THIS is my review of the film Tautoga Gausia (Broken Promise in the Samoan language) and possible lessons one can learn from it.
I finally got to watch the whole film last weekend after watching only the first bit in November.
The film is shot in Samoa by South Sea Pictures Ltd, a locally-owned film company.
The actors all speak in Samoan but sub-titles in English are provided.
The story is a love story. It is about the beautiful Teuila - the daughter of the chiefly family of Tafu’e - and Sam, a simple hardware staff.
Sam lives with her mother’s sister (and her children) in town while the parents (Filemoni and Sussana) live in the village.
Photo: Sam comes to Teuila's aid at the shop in the film Tautoga Gausia. (Pic from Tautoga Gausia Facebook page.)
The young people first meet in a store when Teuila was buying something and ran short of coins. Sam, standing nearby in the line, offers to help her.
Teuila accepts the offer but asks Sam for his phone number, with the intention to pay back the money he gives. Sam gives the number and Teuila later phones him and they meet for lunch.
The two start a relationship that goes well.
A bit later, another elder with his theological college-educated nephew comes over to Teuila’s house to ask her father (Tafu’e) for her hand in marriage. The father tells them that Teuila herself will decide despite the elder’s persistence in trying to convince Tafu’e that his nephew will make a very good husband for Teuila.
When Teuila speaks, she says she acknowledges the offer but declines to accept the proposal because she already has a boy friend.
It may have been the first time too for the parents to know about a boy friend.
At about the same time, Sam tells his aunt, whom he resides with, that he is befriending Teuila, the daughter of the highly-respected elder.
The auntie ponders over that and said it is okay, but then Sam has to check with his parents.
One day Sam’s aunt and Sam meet Teuila and her parents at a picnic resort and the aunt informs the girl’s parents about the pair’s relationship.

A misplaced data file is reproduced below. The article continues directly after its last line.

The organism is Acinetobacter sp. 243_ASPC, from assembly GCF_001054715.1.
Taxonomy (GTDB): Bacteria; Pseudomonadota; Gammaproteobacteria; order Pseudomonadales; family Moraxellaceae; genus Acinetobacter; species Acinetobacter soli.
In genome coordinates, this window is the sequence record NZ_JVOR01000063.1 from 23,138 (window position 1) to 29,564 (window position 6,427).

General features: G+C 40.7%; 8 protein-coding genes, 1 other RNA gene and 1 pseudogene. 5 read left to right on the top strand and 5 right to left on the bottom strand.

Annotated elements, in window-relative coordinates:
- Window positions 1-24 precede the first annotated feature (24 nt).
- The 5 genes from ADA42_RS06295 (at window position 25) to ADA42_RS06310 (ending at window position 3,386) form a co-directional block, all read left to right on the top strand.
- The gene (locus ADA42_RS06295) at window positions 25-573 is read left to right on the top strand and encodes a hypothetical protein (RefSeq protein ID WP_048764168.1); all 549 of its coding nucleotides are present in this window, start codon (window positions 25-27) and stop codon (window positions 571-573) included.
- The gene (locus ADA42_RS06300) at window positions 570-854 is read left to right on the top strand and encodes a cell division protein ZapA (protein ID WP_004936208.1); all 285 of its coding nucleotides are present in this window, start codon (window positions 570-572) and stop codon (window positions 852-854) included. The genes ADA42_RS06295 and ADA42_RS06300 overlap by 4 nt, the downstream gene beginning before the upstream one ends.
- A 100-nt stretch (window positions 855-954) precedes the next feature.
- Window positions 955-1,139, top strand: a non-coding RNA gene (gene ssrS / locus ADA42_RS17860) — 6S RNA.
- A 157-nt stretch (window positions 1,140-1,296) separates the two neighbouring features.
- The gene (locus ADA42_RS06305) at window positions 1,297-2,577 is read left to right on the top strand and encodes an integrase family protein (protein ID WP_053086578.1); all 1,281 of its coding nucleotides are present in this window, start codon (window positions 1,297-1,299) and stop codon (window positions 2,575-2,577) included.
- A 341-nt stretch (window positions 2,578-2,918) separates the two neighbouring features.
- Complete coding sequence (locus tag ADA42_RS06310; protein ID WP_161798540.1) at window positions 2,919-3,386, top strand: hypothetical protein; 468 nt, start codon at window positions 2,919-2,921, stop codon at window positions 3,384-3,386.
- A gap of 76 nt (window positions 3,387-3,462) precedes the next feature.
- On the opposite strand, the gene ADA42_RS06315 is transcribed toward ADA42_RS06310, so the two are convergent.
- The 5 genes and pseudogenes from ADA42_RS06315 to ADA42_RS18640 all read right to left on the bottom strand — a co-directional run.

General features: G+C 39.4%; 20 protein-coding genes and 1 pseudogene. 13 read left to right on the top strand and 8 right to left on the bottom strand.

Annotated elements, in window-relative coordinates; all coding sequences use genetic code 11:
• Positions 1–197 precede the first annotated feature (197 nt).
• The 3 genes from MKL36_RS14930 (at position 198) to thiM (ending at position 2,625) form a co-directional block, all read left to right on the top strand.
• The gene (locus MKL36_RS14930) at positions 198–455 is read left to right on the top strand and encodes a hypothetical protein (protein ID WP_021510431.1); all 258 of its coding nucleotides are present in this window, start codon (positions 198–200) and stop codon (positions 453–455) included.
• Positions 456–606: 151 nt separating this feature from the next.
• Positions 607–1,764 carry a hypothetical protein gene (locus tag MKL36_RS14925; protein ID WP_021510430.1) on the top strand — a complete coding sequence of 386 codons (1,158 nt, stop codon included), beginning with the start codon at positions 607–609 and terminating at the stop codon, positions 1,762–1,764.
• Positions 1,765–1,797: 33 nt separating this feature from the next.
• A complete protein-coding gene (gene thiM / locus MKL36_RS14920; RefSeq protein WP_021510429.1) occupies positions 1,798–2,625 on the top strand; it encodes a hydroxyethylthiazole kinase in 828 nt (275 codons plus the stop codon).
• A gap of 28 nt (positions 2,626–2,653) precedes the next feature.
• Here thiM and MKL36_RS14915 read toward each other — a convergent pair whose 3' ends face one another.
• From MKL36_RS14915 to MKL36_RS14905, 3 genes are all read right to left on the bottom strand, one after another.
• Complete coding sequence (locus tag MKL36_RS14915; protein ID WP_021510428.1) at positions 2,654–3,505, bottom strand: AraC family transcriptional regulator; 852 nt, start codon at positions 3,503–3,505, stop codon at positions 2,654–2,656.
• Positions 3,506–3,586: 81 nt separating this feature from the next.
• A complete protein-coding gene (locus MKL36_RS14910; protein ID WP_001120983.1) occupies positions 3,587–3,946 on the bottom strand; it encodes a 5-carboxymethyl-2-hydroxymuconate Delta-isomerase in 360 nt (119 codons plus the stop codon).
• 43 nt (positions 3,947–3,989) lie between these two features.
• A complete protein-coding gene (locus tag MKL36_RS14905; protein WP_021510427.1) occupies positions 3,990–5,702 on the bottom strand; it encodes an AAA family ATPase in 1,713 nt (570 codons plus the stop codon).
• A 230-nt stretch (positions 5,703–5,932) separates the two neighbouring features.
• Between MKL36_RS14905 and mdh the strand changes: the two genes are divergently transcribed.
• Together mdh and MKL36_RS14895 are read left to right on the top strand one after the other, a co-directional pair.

The girl’s parents acknowledge Sam’s aunt’s words and the possibility of the two marrying.
The talks that follow are that the marriage will be conducted in the girl’s parents’ church.
When Sam goes home to inform his parents, but with the father away and he was to get back to town, he therefore informs the mother to pass on the information.
When the mother tells the father, Filemoni gets angry, for one main reason. Sam, a Catholic, was falling in love with a girl whose family members were leaders in a protestant church. Filemoni’s past complaints about Sam living with his aunt and forgetting about them (the parents), and now with this, causes to him lose his temper. (In fact, Filemoni is a short-tempered man.)
He goes to town and tells Teuila’s mother (Tafu’e, the father, was away) that that there wasn’t going to any wedding because it is not right for them to have it in the protestant church.
He goes to Teuila and tells her the same thing. He also tells her that Sam will be marrying a Catholic girl - and not her.
The father continues on to Sam’s work place (and disturbs him in the office) telling him there was going to be no wedding.
When Sam tells him that that could discussed at home and not at the workplace, the father becomes angry. Were it not for the other workers who held him back, he could have smashed Sam with a chair.
After the father leaves, Teuila rings Sam and tells him that his father approached her and told her that he would marry a Catholic girl.
She weeps and tells him that she still loves him but wishes him all the best with the Catholic girl.
Sam later goes to their home and approaches the father while he was coming back from a fishing trip in his canoe. He asks Filemoni why he acted so rudely in approaching people in the manner he did.
The father is angry and beats Sam up at the beach calling him all sorts of names, leaving him with sand all over him after the struggle.
Sam cries out as the father is leaving: “Why are you doing this to me?”
Sam cries for a while there. Then he takes the canoe out to sea and commits suicide.
The next day when a fisherman finds his body and the news is spread, there is mourning everywhere – in Sam’s aunt’s house as well as Teuila’s house.
At the funeral service, when it was testimony time, the father gets up and says: “Sam died because he was a stubborn person and a coward.”
He could have gone on but another elder told him to stop and respect the purpose of the occasion.
The elder then said: “Are you going to take your anger to Sam’s grave as well?”
The father then marches out of the church.
Teuila turns up in her bride’s attire and places the ring on Sam’s finger saying she is married to him.
Later while everybody is at the funeral, the father goes into the bush and a change overcomes him. He sobs and cries for Sam.
My points: I think this is a first for Samoa – a film made by locals. For a Samoan movie, it is great and quite moving too. Some people have criticized the movie, saying it could encourage young people to commit suicide.
Personally, I do not think that would be so. Moreover, a lot of other lessons could be learned in the movie. One is, in certain instances, we must not contend with others too much to make things go our way – especially us adults when dealing with the young.
At times, we must let things go, if the young are willing to take another road, a road that is not necessarily dangerous and life-threatening.
And note: SUICIDE IS NOT A SOLUTION TO ANYTHING!
And note: SUICIDE IS NOT A SOLUTION TO ANYTHING!